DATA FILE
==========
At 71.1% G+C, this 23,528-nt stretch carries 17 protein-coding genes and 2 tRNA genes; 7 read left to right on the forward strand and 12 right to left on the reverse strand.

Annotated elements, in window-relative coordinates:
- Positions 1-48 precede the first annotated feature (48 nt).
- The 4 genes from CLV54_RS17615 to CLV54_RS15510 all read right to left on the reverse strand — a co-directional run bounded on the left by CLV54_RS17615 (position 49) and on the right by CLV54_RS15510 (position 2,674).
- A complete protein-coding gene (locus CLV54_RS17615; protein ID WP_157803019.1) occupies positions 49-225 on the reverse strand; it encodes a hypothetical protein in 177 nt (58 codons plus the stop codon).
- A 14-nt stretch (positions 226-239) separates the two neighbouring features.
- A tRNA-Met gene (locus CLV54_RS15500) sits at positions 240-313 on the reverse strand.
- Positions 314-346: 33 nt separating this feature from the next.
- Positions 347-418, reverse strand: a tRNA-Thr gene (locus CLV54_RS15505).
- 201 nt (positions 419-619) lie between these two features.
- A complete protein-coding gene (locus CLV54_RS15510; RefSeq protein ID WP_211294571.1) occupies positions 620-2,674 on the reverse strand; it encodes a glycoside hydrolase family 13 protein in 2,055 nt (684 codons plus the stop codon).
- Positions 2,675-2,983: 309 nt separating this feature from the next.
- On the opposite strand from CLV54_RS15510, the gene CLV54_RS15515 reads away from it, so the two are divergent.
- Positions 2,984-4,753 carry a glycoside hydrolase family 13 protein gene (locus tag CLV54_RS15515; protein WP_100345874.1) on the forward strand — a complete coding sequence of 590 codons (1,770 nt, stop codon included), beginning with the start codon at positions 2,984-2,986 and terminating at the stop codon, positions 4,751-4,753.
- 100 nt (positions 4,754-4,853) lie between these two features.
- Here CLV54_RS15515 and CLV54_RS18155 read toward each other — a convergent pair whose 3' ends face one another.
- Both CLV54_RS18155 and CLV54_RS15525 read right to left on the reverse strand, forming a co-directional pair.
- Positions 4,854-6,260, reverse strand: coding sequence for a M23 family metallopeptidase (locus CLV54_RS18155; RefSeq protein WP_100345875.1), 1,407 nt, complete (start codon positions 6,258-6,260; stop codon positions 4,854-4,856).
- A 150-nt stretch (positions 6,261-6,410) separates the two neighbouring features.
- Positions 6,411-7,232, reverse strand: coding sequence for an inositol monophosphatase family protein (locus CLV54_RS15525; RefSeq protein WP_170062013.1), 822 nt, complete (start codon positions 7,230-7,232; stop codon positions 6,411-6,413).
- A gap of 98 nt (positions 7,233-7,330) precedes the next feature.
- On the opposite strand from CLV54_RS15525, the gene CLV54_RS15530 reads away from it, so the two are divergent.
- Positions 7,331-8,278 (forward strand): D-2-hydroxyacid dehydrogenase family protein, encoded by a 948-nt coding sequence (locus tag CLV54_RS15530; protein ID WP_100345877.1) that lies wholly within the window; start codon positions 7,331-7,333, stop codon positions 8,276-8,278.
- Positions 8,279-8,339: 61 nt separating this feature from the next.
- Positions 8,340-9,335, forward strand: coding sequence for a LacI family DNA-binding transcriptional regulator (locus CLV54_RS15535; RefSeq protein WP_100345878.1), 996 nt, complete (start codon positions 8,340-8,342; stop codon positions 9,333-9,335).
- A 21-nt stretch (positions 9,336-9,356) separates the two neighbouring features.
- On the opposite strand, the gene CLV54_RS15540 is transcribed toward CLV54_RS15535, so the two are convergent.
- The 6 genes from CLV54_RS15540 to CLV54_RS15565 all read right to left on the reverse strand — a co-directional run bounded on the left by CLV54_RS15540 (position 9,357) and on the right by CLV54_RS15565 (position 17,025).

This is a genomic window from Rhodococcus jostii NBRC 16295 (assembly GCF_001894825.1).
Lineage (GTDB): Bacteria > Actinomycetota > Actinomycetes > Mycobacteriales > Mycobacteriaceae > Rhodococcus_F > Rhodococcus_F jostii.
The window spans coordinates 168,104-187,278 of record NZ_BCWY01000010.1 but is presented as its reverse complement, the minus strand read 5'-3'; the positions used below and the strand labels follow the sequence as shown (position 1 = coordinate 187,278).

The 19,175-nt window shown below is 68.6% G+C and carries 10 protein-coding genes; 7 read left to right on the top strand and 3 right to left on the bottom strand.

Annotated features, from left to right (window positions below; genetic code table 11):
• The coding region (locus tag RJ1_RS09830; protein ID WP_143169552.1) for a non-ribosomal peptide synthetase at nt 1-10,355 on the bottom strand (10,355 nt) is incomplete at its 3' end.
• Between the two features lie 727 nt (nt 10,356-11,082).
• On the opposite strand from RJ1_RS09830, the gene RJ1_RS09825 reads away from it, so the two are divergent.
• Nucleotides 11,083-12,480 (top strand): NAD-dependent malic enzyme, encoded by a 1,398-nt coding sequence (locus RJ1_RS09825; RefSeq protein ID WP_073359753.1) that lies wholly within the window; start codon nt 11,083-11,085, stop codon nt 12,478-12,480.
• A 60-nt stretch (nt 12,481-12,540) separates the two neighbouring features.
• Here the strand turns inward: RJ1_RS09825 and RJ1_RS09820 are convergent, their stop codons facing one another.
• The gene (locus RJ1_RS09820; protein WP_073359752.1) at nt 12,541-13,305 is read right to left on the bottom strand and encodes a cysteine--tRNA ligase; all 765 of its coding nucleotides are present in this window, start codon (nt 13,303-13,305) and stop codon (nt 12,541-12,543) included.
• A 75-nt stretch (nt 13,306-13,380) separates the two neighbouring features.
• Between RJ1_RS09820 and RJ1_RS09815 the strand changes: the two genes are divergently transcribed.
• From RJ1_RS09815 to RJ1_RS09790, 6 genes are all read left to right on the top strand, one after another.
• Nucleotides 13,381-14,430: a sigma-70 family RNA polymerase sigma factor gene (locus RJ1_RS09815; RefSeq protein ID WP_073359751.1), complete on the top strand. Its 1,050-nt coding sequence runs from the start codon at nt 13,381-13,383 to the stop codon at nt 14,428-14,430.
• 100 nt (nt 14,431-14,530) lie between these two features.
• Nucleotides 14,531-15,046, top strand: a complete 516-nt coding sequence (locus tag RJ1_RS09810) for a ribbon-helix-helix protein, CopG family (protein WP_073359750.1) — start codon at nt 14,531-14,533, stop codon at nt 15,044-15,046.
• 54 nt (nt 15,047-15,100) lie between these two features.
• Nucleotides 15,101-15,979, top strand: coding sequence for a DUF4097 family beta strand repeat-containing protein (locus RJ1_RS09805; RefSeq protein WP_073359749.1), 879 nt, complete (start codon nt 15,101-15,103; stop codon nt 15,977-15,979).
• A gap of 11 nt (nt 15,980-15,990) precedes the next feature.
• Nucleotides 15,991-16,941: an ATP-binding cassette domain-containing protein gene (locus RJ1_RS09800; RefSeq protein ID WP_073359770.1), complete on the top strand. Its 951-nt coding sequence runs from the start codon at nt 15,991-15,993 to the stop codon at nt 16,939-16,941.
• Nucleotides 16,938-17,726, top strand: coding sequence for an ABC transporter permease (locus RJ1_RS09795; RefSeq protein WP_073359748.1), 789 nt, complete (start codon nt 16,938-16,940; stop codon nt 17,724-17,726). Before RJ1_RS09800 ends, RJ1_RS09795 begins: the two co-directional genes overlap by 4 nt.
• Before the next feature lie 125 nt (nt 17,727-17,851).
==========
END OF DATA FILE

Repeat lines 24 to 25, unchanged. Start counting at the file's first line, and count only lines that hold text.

- Positions 8,279-8,339: 61 nt separating this feature from the next.
- Positions 8,340-9,335, forward strand: coding sequence for a LacI family DNA-binding transcriptional regulator (locus CLV54_RS15535; RefSeq protein WP_100345878.1), 996 nt, complete (start codon positions 8,340-8,342; stop codon positions 9,333-9,335).